A Futile and Stupid Gesture – Marketing Recap

futile and stupid gesture posterComedy is such a generational thing, usually directly influencing at least two groups of people: Those old enough to enjoy it in the moment and those in the immediate next generation, who grow up watching, listening to or reading it. For my generation much of the comedy world we enjoyed as kids were the direct result of the launch of National Lampoon and it’s that story being told in the new Netflix original A Futile and Stupid Gesture.

Based on the book of the same name, the movie focuses on founders Doug Kenney (Will Forte…but also Martin Mull as the narrator) and Henry Beard (Domhnall Gleeson) as they have the idea to create a subversive humor magazine that eventually grows into an empire. The writers they employed included people like Harold Ramis, John Landis, John Hughes and countless others. The actors who joined their radio program included John Belushi, Bill Murray and others who would go on to define comedy for the next 40 years. Kenney wasn’t always the easiest or most stable person to work with, both a testament to and the result of his genius.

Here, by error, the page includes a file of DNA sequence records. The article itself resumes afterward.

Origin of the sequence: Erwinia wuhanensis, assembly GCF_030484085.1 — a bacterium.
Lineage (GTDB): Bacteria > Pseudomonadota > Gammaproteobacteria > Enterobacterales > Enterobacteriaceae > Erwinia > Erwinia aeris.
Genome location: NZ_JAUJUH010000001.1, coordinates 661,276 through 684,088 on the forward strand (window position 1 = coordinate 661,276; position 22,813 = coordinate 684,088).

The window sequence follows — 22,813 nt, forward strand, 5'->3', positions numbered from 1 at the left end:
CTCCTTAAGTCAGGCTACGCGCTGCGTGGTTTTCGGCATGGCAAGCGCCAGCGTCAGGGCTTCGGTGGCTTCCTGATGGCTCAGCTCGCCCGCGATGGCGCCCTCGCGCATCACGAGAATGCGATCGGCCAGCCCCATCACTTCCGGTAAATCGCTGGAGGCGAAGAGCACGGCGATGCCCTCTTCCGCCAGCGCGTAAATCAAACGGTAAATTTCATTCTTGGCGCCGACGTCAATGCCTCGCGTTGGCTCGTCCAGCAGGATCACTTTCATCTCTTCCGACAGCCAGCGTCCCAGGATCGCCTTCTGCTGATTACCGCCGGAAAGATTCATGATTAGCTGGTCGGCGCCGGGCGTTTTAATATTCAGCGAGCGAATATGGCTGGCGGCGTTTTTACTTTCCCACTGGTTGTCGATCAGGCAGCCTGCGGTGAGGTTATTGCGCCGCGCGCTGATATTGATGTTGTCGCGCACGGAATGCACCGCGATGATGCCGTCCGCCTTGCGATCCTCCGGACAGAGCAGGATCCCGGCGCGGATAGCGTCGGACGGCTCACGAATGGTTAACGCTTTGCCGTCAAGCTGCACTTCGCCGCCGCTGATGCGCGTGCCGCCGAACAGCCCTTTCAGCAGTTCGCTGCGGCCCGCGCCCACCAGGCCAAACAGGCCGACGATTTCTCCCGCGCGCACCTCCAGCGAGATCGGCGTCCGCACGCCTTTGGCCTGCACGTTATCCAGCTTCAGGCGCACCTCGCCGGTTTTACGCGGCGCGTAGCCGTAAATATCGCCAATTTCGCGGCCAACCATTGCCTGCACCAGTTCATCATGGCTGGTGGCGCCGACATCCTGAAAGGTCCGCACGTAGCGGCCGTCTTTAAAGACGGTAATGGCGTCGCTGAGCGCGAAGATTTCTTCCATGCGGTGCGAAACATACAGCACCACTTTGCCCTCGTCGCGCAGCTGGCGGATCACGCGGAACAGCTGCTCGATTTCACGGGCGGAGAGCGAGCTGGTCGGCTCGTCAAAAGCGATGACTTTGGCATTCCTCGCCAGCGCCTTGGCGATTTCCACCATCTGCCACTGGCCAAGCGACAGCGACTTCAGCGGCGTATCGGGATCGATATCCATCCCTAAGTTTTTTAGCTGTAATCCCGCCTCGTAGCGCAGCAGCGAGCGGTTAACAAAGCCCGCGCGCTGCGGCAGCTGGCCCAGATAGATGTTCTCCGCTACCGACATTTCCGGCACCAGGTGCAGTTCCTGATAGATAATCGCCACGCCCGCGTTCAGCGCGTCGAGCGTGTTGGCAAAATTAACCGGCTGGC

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Goodbye Christopher Robin – Marketing Recap

One of several biopics recounting the lives of famous authors, this week sees the release of Goodbye Christopher Robin. As you might guess from the title, the story focuses on A.A. Milne and his creation of Winnie The Pooh and the rest of the inhabitants of the 100-Acre Wood and the adventures they take part in.

Domhnall Gleeson plays Milne, who’s recently returned from serving his country in the military during World War I. No longer content to be entertaining in his work, he strives to inspire peace and love. Escaping London with his wife Daphne (Margot Robbie) and son Christopher Robin (Will Tilston), Milne is inspired by Christopher’s affection for a stuffed bear and the imagination he displays. Eventually the success of Winnie the Pooh turns the whole family into celebrities, willingly or not.

The Posters

The first poster is made to look like a storybook as it shows A.A. and his son Christopher walking hand-in-hand through the woods, Christopher’s other hand clutching his beloved teddy bear. The woods are illustrated just as they are in the stories Milne would write. No additional copy here, surprisingly.